Any government employees considering leaking classified documents had better not forget to practice their polygraph skills first. They’ll need to pass a lie detector test to get a job in the first place after U.S. Director of National Intelligence James Clapper issued a guidance Wednesday instructing the intelligence community to use polygraphs while screening possible hires.
Potential employees will take a test that “shall cover the topics of espionage, sabotage terrorism, unauthorized disclosure or removal of classified information (including to the media), unauthorized or unreported foreign contacts, and deliberate damage to or misuse of U.S. government information systems or defense systems,” states the guidance, which was first noticed by Steven Aftergood of Secrecy News.
Under the terms of Clapper’s guidance, personnel are to be instructed that disclosing information to “an unauthorized recipient” is explicitly prohibited. The definition includes anyone who doesn’t have the necessary security clearance and without a need to know, especially “any member of the media.”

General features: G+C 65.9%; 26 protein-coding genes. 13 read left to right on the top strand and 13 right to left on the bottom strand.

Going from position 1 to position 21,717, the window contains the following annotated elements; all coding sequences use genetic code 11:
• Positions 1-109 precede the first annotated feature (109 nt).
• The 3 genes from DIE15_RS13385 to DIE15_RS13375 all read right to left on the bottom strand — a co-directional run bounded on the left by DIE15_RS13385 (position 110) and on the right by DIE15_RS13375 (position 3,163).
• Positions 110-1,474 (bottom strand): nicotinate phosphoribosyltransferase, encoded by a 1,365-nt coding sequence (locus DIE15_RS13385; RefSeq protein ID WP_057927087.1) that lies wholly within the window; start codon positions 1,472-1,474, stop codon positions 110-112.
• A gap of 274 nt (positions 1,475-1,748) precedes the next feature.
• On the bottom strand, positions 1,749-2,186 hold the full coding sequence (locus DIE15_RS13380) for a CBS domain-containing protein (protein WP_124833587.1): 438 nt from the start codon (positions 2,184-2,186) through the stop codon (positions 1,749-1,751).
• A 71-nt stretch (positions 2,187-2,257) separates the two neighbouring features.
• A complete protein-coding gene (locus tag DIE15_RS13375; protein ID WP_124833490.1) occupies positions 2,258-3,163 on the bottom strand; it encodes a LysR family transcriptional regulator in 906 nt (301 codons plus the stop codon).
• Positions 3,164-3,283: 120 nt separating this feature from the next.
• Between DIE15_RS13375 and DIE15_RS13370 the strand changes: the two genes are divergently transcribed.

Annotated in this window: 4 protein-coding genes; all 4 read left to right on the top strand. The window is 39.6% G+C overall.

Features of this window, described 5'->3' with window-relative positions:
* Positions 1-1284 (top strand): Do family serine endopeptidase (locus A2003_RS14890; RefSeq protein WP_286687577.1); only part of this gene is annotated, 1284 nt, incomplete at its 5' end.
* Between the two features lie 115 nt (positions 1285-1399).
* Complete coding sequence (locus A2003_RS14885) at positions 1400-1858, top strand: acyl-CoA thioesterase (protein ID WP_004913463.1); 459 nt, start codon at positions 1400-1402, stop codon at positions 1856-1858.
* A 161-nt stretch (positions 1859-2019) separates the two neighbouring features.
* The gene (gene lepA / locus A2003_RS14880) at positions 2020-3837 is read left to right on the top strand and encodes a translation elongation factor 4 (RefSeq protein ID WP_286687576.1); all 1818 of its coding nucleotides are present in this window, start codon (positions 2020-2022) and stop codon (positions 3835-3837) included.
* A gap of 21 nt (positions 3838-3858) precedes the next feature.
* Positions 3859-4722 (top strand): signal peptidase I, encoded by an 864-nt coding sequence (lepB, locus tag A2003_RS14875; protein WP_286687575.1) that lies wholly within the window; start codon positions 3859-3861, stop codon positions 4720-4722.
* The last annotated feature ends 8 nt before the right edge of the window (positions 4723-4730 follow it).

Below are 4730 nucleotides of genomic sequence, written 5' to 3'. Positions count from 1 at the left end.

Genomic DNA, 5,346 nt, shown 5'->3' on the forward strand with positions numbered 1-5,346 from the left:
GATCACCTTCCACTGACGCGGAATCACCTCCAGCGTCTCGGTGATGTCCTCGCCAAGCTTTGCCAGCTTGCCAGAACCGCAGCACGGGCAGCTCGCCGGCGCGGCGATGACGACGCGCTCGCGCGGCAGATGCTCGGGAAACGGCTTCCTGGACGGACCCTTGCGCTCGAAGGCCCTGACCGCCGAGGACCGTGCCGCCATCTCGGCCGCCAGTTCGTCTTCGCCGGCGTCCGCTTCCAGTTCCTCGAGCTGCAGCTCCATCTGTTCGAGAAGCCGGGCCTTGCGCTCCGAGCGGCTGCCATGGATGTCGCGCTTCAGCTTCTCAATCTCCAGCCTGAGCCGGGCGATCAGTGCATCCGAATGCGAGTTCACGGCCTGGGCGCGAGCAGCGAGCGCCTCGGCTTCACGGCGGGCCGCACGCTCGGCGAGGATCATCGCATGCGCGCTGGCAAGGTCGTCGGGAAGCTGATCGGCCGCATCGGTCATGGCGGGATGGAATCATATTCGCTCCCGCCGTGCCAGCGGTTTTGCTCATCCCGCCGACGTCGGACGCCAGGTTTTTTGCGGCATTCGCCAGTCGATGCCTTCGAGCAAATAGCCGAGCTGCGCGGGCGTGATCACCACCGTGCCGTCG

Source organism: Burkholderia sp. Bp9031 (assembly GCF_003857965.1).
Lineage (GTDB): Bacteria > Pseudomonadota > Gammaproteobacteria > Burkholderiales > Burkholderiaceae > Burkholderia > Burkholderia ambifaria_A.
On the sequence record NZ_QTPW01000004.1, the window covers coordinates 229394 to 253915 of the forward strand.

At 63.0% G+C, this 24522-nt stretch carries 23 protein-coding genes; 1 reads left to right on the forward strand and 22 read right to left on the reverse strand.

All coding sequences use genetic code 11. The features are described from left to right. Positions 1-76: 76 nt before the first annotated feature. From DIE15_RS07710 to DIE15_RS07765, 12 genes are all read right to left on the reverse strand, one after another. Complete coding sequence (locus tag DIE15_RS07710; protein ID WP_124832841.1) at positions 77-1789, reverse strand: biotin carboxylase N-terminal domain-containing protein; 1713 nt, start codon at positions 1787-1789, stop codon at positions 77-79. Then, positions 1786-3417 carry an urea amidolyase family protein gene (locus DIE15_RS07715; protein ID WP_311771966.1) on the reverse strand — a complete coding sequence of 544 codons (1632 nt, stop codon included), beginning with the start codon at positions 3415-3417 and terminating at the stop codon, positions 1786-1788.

Clapper’s initiative comes a week after Nicholas J. Rasmussen, director of the National Counterterrorism Center, told the Senate Select Committee on Intelligence that the leaks from former National Security Agency contractor Edward Snowden damaged American intelligence-gathering techniques.
Whether deploying an army of polygraphers will be effective remains a subject of debate. Aldrich Ames, who spied on the U.S. for the Soviet Union for years, famously passed a polygraph test when he was suspected of committing espionage. The same goes for Kim Philby, the Soviet mole who sat near the top of the British intelligence community at the height of the Cold War.
The National Research Council has found insufficient evidence that polygraphs effectively detect deception, only that they gauge an individual’s pulse rate, respiratory rate and galvanic skin response. The U.S. Supreme Court agreed, ruling in the 1998 case United States v. Scheffer, that “there is simply no consensus that polygraph evidence is reliable.”